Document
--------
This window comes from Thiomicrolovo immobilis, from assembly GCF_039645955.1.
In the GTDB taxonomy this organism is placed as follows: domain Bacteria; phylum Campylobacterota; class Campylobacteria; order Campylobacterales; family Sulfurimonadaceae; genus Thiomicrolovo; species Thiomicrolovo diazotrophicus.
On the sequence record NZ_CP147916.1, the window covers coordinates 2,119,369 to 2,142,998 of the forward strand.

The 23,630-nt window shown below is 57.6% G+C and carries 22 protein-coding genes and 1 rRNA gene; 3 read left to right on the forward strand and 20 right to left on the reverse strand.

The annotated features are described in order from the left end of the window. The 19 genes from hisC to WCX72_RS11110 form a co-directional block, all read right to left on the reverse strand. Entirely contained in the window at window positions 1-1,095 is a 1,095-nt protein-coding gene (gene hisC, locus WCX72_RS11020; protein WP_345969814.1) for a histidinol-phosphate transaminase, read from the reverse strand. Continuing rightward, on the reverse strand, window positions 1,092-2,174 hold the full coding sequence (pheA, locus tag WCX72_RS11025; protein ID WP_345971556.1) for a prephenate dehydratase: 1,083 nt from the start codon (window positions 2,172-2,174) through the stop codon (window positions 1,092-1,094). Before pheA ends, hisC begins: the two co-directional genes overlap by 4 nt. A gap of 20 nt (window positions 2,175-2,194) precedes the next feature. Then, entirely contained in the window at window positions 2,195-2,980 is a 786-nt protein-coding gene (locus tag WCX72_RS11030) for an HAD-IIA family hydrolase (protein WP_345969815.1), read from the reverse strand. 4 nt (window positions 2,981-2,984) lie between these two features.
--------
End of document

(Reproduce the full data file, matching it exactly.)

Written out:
This window comes from Thiomicrolovo immobilis, from assembly GCF_039645955.1.
In the GTDB taxonomy this organism is placed as follows: domain Bacteria; phylum Campylobacterota; class Campylobacteria; order Campylobacterales; family Sulfurimonadaceae; genus Thiomicrolovo; species Thiomicrolovo diazotrophicus.
On the sequence record NZ_CP147916.1, the window covers coordinates 2,119,369 to 2,142,998 of the forward strand.

The 23,630-nt window shown below is 57.6% G+C and carries 22 protein-coding genes and 1 rRNA gene; 3 read left to right on the forward strand and 20 right to left on the reverse strand.

The annotated features are described in order from the left end of the window. The 19 genes from hisC to WCX72_RS11110 form a co-directional block, all read right to left on the reverse strand. Entirely contained in the window at window positions 1-1,095 is a 1,095-nt protein-coding gene (gene hisC, locus WCX72_RS11020; protein WP_345969814.1) for a histidinol-phosphate transaminase, read from the reverse strand. Continuing rightward, on the reverse strand, window positions 1,092-2,174 hold the full coding sequence (pheA, locus tag WCX72_RS11025; protein ID WP_345971556.1) for a prephenate dehydratase: 1,083 nt from the start codon (window positions 2,172-2,174) through the stop codon (window positions 1,092-1,094). Before pheA ends, hisC begins: the two co-directional genes overlap by 4 nt. A gap of 20 nt (window positions 2,175-2,194) precedes the next feature. Then, entirely contained in the window at window positions 2,195-2,980 is a 786-nt protein-coding gene (locus tag WCX72_RS11030) for an HAD-IIA family hydrolase (protein WP_345969815.1), read from the reverse strand. 4 nt (window positions 2,981-2,984) lie between these two features.